Every time a Saudi king gets seriously ill or dies, this triggers yet another media frenzy over a Saudi succession crisis. There is yet another round of speculation about major conflicts within the royal family, the destabilization of Saudi Arabia, and how the various tensions within the Kingdom could somehow trigger a civil crisis or conflict. King Abdullah’s illness is no exception. Anyone who has written on Saudi Arabia already has a flood of calls about what will happen if he dies, whether Saudi Arabia will have a massive political crisis, the royal family will self-destruct, or it will somehow be taken over by jihadist extremists. Some of this concern is natural. King Abdullah has been an exceptional ruler, and one who has led Saudi Arabia through a remarkably turbulent period in the Middle East.
Special Report: Possible changes in Iranian foreign policy
By J. Matthew McInnis
American Enterprise Institute
January 14, 2015
President Rouhani and Supreme Leader Khamenei’s recent rhetoric portrays an Iranian regime weighing significant shifts in its foreign and economic policies, including its negotiating position at the nuclear talks. Rouhani has fought since his 2013 election to correct serious flaws he sees in Iranian policy: an excessively confrontational relationship with the United States, unnecessary and damaging isolation from the international community, pervasive public corruption, and an IRGC overly dominant in the economy. Rouhani argues that these problems threaten the economic and political viability of the Islamic Republic. The recent collapse of oil prices has given his warnings new urgency.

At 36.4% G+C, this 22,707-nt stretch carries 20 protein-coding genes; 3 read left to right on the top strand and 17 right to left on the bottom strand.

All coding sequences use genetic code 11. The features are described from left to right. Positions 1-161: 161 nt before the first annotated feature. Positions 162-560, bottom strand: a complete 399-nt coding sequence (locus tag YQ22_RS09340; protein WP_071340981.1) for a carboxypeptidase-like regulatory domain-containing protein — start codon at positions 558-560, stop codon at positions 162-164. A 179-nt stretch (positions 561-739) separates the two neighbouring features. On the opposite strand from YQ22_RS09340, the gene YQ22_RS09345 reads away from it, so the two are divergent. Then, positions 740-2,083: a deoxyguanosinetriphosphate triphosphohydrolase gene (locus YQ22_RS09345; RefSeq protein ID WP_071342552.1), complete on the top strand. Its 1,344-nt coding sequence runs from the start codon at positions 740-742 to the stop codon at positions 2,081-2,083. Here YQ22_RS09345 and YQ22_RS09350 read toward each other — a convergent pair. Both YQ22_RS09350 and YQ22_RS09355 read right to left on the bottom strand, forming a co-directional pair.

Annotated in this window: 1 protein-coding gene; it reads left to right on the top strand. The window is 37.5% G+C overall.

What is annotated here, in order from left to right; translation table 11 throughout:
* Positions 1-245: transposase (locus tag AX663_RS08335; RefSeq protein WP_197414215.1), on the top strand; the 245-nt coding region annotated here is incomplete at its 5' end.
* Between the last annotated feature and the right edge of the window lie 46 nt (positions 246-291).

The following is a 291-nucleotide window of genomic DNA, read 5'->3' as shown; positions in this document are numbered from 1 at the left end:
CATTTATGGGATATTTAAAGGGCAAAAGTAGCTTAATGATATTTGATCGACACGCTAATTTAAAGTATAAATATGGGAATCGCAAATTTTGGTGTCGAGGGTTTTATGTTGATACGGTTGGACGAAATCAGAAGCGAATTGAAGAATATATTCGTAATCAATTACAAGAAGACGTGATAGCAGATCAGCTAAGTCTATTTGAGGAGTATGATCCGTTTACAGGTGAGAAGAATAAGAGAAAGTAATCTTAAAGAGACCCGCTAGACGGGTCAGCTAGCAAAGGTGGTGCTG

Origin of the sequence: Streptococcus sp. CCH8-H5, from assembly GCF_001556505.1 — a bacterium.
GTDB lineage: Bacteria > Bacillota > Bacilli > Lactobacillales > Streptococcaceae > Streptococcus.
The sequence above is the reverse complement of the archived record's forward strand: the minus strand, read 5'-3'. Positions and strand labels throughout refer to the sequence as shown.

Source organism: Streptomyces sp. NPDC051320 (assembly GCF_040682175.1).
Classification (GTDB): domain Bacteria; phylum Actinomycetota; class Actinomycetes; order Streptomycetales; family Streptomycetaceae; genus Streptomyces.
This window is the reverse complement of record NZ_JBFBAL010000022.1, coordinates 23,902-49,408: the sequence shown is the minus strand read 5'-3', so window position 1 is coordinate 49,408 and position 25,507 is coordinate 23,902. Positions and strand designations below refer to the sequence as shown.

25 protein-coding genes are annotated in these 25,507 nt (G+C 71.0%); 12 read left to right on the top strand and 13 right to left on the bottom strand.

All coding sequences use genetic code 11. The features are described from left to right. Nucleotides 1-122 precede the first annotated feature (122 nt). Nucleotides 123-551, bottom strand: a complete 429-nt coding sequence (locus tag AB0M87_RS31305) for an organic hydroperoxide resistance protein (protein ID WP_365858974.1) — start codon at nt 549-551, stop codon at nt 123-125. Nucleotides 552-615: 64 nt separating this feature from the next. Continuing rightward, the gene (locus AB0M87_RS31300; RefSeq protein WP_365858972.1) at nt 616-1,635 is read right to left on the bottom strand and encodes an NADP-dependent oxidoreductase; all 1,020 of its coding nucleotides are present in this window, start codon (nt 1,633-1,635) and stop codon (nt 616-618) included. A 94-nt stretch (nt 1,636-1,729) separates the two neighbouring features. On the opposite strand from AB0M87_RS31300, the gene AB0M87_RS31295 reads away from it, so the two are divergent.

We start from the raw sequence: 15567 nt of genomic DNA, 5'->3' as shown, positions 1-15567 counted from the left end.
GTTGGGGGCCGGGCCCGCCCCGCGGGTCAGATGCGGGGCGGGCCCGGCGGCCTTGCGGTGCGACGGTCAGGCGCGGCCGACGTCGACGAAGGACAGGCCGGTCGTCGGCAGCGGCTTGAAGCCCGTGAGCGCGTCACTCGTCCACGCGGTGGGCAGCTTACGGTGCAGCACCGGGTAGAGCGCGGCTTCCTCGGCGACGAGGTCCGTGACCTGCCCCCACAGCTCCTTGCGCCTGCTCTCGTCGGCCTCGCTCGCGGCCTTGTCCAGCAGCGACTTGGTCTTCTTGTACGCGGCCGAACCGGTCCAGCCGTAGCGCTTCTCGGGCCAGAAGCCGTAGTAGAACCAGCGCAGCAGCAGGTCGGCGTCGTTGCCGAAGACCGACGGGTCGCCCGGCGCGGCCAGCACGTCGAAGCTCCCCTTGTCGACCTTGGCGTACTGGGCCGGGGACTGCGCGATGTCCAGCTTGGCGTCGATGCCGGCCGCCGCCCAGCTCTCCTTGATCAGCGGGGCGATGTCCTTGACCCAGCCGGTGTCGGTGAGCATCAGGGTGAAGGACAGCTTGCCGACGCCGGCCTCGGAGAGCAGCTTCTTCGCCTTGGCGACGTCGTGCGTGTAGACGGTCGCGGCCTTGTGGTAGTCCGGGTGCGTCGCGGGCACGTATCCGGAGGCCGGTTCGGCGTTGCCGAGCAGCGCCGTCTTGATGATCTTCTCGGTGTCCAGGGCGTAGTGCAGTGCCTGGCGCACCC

ISIS and Oil: Iraq’s Perfect Storm
By Frank R. Gunter
Foreign Policy Research Institute
The combination of the ISIS insurgency and low oil prices are producing an economic shock unprecedented in Iraq’s troubled history. The ongoing conflict will require a sharp rise in security expenditures at the same time that government oil export revenues are collapsing, forcing the government into deficit spending. This deficit spending, combined with a loss in reserves from the Central Bank of Iraq, calls into question the much-vaunted stability of the Iraqi dinar. In the eleven years since the U.S.-led invasion overthrew Saddam Hussein, Iraq has faced brutal conflict and sharp drops in oil prices but – until mid-2014 – never both at the same time. Following the destruction of the Golden Mosque, Iraq descended into what many analysts saw as a full-fledged civil war in 2006-7. However, not only was a large proportion of Iraqi security expenses paid for by the United States but also world oil prices rose sharply. Combined with a gradual increase in oil export volume, this resulted in a substantial growth in government revenues. And when oil prices collapsed in 2009, the level of violence and associated expenses was the lowest since before the 2003 invasion. The recent combination of an acceleration in violence and an oil price collapse is unprecedented.